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Lawmakers: 2014 could be a year of action

Reps. Lynn JenkinsLynn Haag JenkinsHouse battlefield expands as ad wars hit new peak Sentencing reform is critical for youth in the justice system Election Countdown: GOP worries House majority endangered by top of ticket | Dems make history in Tuesday's primaries | Parties fight for Puerto Rican vote in Florida | GOP lawmakers plan 'Freedom Tour' MORE (R-Kan.) and Chris Van HollenChristopher (Chris) Van HollenOvernight Defense: Trump says 'rogue killers' could be behind missing journalist | Sends Pompeo to meet Saudi king | Saudis may claim Khashoggi killed by accident | Ex-VA chief talks White House 'chaos' | Most F-35s cleared for flight Democrats torch Trump for floating 'rogue killers' to blame for missing journalist Senators concerned as Trump official disputes UN climate change warning MORE (D-Md.) are cautiously optimistic that 2014 will be a productive year in the nation's capital.

The Hill interviewed both members on what they expect from President Obama's State of the Union address Tuesday night. Obama has repeatedly said 2014 must be a "year of action."

Jenkins, the vice chair of the House Republican Conference, criticized Obama's threatened use of executive power to go around Congress. She also noted that the GOP-led House has passed more than 150 bills that the Democratic-led Senate hasn't acted on.

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Van Hollen, the ranking member on the Budget Committee, is hopeful the House will act on immigration reform. But he says that remains to be seen. If Speaker John BoehnerJohn Andrew BoehnerThe Hill's 12:30 Report — Presented by Citi — House postpones Rosenstein meeting | Trump hits Dems over Medicare for all | Hurricane Michael nears landfall Kavanaugh becomes new flashpoint in midterms defined by anger Juan Williams: The GOP can't govern MORE (R-Ohio) doesn't move a bill, Van Hollen said the House should vote on the Senate-passed immigration reform measure.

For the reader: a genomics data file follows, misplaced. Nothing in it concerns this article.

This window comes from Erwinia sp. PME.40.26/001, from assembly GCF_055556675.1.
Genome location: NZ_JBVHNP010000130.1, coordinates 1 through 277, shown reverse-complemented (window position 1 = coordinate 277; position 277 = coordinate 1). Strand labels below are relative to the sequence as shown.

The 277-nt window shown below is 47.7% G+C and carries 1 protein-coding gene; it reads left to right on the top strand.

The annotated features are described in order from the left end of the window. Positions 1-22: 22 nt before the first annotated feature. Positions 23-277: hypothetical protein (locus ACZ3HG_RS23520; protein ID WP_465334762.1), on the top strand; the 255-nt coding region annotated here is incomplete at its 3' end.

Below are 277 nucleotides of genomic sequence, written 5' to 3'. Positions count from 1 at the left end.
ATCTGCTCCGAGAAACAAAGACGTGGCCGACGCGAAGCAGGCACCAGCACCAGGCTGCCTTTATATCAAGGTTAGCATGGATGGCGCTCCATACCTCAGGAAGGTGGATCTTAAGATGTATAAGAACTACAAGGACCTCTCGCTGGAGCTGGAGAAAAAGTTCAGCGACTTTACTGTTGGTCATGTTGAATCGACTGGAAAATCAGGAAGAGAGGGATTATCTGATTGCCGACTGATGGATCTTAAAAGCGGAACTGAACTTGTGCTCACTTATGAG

Asked about the 2014 midterm elections, Jenkins expressed confidence the House would stay in the GOP's hands, while Van Hollen said a Democratic takeover is "a possibility."

Jenkins and Van Hollen agree the economy is a top issue this year but have different views on how to create more jobs. Republicans are pushing for deregulation and the approval of the Keystone XL pipeline project. Democrats want the minimum wage lifted and unemployment benefits extended. Some on Capitol Hill believe there could be a bipartisan agreement this year on an infrastructure bill.